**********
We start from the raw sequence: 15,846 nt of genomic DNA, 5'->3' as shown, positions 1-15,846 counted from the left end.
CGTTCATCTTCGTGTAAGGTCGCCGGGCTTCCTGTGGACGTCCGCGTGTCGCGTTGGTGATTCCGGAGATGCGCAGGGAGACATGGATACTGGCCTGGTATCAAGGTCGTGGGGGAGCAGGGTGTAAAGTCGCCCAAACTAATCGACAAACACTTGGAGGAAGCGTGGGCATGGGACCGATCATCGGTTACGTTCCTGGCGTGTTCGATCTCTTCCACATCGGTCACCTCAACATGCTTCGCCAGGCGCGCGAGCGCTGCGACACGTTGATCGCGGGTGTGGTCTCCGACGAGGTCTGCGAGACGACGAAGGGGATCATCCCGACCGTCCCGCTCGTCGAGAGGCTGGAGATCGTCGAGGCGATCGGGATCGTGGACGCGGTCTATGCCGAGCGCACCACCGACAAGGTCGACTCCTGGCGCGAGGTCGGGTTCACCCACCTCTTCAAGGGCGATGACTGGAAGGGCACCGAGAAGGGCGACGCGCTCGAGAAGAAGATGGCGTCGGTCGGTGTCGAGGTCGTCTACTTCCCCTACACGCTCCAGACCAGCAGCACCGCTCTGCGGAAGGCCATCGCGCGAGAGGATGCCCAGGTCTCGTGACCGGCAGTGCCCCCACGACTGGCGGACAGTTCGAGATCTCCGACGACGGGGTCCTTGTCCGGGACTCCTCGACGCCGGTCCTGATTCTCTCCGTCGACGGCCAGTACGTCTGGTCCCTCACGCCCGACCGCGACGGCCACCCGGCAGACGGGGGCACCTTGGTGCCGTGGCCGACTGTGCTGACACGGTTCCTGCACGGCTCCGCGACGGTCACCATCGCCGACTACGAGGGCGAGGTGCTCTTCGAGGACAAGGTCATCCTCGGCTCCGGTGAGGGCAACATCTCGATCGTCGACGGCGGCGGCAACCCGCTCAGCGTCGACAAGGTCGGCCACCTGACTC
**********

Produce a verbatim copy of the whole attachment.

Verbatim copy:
We start from the raw sequence: 15,846 nt of genomic DNA, 5'->3' as shown, positions 1-15,846 counted from the left end.
CGTTCATCTTCGTGTAAGGTCGCCGGGCTTCCTGTGGACGTCCGCGTGTCGCGTTGGTGATTCCGGAGATGCGCAGGGAGACATGGATACTGGCCTGGTATCAAGGTCGTGGGGGAGCAGGGTGTAAAGTCGCCCAAACTAATCGACAAACACTTGGAGGAAGCGTGGGCATGGGACCGATCATCGGTTACGTTCCTGGCGTGTTCGATCTCTTCCACATCGGTCACCTCAACATGCTTCGCCAGGCGCGCGAGCGCTGCGACACGTTGATCGCGGGTGTGGTCTCCGACGAGGTCTGCGAGACGACGAAGGGGATCATCCCGACCGTCCCGCTCGTCGAGAGGCTGGAGATCGTCGAGGCGATCGGGATCGTGGACGCGGTCTATGCCGAGCGCACCACCGACAAGGTCGACTCCTGGCGCGAGGTCGGGTTCACCCACCTCTTCAAGGGCGATGACTGGAAGGGCACCGAGAAGGGCGACGCGCTCGAGAAGAAGATGGCGTCGGTCGGTGTCGAGGTCGTCTACTTCCCCTACACGCTCCAGACCAGCAGCACCGCTCTGCGGAAGGCCATCGCGCGAGAGGATGCCCAGGTCTCGTGACCGGCAGTGCCCCCACGACTGGCGGACAGTTCGAGATCTCCGACGACGGGGTCCTTGTCCGGGACTCCTCGACGCCGGTCCTGATTCTCTCCGTCGACGGCCAGTACGTCTGGTCCCTCACGCCCGACCGCGACGGCCACCCGGCAGACGGGGGCACCTTGGTGCCGTGGCCGACTGTGCTGACACGGTTCCTGCACGGCTCCGCGACGGTCACCATCGCCGACTACGAGGGCGAGGTGCTCTTCGAGGACAAGGTCATCCTCGGCTCCGGTGAGGGCAACATCTCGATCGTCGACGGCGGCGGCAACCCGCTCAGCGTCGACAAGGTCGGCCACCTGACTC